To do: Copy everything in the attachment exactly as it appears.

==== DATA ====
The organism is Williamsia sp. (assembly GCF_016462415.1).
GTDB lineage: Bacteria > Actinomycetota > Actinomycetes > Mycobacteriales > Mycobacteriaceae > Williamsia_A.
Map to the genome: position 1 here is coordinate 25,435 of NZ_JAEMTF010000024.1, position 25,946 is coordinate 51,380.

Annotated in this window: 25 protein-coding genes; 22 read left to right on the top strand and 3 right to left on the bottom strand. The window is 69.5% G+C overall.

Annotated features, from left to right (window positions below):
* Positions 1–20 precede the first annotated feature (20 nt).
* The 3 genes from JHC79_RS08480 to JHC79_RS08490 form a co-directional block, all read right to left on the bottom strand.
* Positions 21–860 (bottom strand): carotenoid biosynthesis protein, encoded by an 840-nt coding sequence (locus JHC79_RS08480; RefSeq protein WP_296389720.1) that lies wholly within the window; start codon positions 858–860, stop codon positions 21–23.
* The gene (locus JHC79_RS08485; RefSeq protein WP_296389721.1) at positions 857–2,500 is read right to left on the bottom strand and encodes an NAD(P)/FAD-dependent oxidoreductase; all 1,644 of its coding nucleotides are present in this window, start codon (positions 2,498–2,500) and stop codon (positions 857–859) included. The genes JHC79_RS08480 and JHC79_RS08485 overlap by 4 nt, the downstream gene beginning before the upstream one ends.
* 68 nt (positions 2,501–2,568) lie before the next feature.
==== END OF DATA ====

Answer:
The organism is Williamsia sp. (assembly GCF_016462415.1).
GTDB lineage: Bacteria > Actinomycetota > Actinomycetes > Mycobacteriales > Mycobacteriaceae > Williamsia_A.
Map to the genome: position 1 here is coordinate 25,435 of NZ_JAEMTF010000024.1, position 25,946 is coordinate 51,380.

Annotated in this window: 25 protein-coding genes; 22 read left to right on the top strand and 3 right to left on the bottom strand. The window is 69.5% G+C overall.

Annotated features, from left to right (window positions below):
* Positions 1–20 precede the first annotated feature (20 nt).
* The 3 genes from JHC79_RS08480 to JHC79_RS08490 form a co-directional block, all read right to left on the bottom strand.
* Positions 21–860 (bottom strand): carotenoid biosynthesis protein, encoded by an 840-nt coding sequence (locus JHC79_RS08480; RefSeq protein WP_296389720.1) that lies wholly within the window; start codon positions 858–860, stop codon positions 21–23.
* The gene (locus JHC79_RS08485; RefSeq protein WP_296389721.1) at positions 857–2,500 is read right to left on the bottom strand and encodes an NAD(P)/FAD-dependent oxidoreductase; all 1,644 of its coding nucleotides are present in this window, start codon (positions 2,498–2,500) and stop codon (positions 857–859) included. The genes JHC79_RS08480 and JHC79_RS08485 overlap by 4 nt, the downstream gene beginning before the upstream one ends.
* 68 nt (positions 2,501–2,568) lie before the next feature.